You are going to read a newspaper article about jeans. Choose from the list A-I the heading which best summarises each part (1-7) of the article. There is one extra heading which you do not need to use. There is an example at the beginning (0).
,A The changes are many
B Jeans make money
C A film star start
D A reflection of character
E Teenagers love them
F Three brands lead
G Two things required
H Styles come and go
I Owned by many
HOW THE WEST HAS WON
One in two men and four in 10 women under 45 buy at least one pair of jeans each year.
That’s a whole lot of denim, with Levi’s flattening all in its wake with 22 per cent of the entire market, followed by Pepe and Wrangler with an annual battle for second place and the serried ranks of countless lesser-known brands bringing up the rear. We have become so used to the presence of this western uniform that we have forgotten what an amazing achievement it is for any single piece of clothing to be so popular for so many years.
Few people know or care about the social origins of neck-ties or short skirts, but the purely functional roots of jeans as good old boy American workwear remain vital to their popularity over a century later. Ever since Brando and Dean wore jeans (Levi’s and Lee) in their cinematic refusal to accept society’s rules of behaviour, they have been the most popular informal dress ever.
Designer jeans greatly increased in popularity after they were first introduced by Gloria Vanderbilt, and it has developed into an important branch of designer fashion. Paul Smith, whose own jeans check out at nearly 60 pounds, explains, ‘Jeans have never really been out. They have more important periods than others but they are always around. Designers do their own because it’s a good way of profiting from their brand name.’ In other words, there’s money in it and though it would take a colossal amount of the stuff to get rid of Levi’s, the public is always ready to buy up new styles or change a particular brand’s cool rating.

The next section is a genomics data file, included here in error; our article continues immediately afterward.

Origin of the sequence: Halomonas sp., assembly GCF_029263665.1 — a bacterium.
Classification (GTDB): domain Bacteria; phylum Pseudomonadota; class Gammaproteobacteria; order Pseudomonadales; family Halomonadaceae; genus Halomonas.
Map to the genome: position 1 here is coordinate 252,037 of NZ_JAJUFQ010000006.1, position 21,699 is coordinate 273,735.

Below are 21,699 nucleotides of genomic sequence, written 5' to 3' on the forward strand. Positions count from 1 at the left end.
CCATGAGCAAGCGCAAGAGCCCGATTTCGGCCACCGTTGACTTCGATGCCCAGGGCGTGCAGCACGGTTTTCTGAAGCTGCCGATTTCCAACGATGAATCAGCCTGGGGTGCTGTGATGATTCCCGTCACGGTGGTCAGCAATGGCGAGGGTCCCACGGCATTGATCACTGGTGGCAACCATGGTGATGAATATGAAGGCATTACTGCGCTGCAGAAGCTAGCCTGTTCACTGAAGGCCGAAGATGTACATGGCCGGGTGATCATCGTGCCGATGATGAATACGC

So effectively do jeans satisfy those two great and differing human needs, to be like everybody else and to be different from everybody else, that they will always find a way of reinventing themselves to fit every social and economic group.
I remember going to the first showing of black Levi’s in the early eighties, before black had established itself as the colour of the ’80s. They actually seemed far too strange at the time. Since then, jean styling has gone through several changes, from snow-washed through marbled, stretch, striped, torn, ankle-Zipped, baggy and back to flared out at the ankle.
As Ashley Heath, associate editor of The Face, says, ‘If anything is going to make masses of people look really stupid, it’s jeans.’ He calculates that it takes two months for these different designs to go from an idea in the designer’s head to the shops; then they slowly fade out of the shops.
The single most important item of clothing to emerge in the last 50 years, the most widely-worn uniform ever to be adopted by successive generations, jeans still appear to say less about fashion than they do about you. No one wants to wear their heart on their sleeve but few people can resist wearing a little piece of their soul on their rear end.